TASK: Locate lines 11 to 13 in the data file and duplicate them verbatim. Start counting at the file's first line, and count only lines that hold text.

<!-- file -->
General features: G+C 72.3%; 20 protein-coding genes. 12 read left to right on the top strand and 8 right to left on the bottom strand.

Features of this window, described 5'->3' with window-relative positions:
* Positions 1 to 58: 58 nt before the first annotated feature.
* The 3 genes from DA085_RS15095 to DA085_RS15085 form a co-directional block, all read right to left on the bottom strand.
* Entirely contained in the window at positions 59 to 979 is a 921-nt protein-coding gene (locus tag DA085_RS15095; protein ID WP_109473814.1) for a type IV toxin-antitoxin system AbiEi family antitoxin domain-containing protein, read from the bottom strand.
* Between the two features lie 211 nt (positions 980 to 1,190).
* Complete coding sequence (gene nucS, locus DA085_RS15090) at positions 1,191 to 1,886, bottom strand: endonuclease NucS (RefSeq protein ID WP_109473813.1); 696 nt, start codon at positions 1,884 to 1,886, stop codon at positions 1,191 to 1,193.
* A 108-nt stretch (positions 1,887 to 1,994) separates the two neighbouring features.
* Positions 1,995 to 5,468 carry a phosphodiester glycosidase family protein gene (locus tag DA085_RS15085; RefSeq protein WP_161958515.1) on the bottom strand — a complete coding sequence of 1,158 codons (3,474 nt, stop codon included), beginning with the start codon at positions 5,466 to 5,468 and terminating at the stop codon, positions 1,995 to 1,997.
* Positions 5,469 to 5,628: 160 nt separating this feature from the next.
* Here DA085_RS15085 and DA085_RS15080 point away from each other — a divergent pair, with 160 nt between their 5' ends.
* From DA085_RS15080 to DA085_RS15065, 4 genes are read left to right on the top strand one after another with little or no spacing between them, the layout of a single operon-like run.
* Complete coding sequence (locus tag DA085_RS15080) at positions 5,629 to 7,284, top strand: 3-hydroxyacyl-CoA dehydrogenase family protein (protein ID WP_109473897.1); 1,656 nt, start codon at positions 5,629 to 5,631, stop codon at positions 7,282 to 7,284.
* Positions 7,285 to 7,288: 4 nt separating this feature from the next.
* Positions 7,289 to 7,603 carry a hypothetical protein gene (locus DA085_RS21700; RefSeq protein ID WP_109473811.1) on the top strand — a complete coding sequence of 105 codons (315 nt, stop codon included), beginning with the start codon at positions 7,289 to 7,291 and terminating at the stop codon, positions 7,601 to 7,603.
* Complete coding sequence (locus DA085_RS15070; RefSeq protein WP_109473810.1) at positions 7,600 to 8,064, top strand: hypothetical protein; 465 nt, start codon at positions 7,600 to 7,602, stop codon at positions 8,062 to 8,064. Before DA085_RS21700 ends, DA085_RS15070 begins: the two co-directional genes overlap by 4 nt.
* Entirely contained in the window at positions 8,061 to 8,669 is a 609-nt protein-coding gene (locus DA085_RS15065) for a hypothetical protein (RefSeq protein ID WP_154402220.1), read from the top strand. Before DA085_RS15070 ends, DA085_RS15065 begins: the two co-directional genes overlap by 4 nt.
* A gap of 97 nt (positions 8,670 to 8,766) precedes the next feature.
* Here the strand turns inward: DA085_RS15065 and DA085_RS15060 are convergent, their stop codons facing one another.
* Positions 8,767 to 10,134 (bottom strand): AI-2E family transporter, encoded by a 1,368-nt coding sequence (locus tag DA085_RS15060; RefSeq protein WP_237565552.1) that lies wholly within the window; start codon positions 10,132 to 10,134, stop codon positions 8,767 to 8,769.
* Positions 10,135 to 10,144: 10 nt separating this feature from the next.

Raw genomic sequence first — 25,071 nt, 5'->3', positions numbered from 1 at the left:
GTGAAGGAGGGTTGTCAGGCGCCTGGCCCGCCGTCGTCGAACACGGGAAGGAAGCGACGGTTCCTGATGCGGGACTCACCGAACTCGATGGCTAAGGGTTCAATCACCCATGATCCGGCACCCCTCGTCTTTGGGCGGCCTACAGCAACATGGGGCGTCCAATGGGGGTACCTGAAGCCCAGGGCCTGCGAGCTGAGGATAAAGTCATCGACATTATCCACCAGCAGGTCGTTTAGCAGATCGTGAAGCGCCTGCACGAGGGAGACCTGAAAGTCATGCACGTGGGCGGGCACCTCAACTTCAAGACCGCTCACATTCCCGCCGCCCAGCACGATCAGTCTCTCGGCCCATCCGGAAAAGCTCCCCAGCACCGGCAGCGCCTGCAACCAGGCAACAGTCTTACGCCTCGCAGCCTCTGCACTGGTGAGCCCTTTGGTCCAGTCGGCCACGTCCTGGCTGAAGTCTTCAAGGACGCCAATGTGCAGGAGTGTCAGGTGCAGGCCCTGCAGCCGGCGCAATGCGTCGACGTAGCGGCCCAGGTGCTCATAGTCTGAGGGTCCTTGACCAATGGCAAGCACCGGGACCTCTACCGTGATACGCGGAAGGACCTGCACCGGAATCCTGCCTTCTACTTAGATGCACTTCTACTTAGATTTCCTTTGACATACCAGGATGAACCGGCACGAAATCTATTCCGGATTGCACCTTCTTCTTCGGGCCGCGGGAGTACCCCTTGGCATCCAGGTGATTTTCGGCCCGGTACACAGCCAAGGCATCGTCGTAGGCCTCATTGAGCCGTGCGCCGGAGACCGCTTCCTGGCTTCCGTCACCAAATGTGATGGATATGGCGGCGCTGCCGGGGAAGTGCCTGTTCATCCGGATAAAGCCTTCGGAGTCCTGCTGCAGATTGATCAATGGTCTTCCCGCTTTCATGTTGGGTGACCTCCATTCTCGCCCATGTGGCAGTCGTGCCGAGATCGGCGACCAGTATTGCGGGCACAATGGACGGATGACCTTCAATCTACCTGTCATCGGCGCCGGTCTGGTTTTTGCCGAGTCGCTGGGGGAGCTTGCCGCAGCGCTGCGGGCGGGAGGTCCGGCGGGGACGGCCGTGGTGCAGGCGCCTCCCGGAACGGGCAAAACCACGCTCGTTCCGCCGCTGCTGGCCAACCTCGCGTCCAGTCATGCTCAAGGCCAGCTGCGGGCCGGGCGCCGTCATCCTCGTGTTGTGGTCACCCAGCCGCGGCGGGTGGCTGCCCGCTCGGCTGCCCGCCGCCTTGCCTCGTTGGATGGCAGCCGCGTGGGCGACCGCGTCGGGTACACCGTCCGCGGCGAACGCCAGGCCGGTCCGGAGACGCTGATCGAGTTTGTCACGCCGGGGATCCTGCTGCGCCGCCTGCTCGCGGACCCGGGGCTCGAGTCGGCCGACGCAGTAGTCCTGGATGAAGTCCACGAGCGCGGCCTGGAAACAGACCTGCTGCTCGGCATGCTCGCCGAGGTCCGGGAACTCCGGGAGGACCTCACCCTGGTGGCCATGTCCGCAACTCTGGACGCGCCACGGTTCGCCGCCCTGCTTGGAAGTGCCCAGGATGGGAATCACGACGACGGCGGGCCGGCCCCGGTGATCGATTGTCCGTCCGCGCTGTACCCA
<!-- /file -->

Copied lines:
* Here DA085_RS15085 and DA085_RS15080 point away from each other — a divergent pair, with 160 nt between their 5' ends.
* From DA085_RS15080 to DA085_RS15065, 4 genes are read left to right on the top strand one after another with little or no spacing between them, the layout of a single operon-like run.
* Complete coding sequence (locus tag DA085_RS15080) at positions 5,629 to 7,284, top strand: 3-hydroxyacyl-CoA dehydrogenase family protein (protein ID WP_109473897.1); 1,656 nt, start codon at positions 5,629 to 5,631, stop codon at positions 7,282 to 7,284.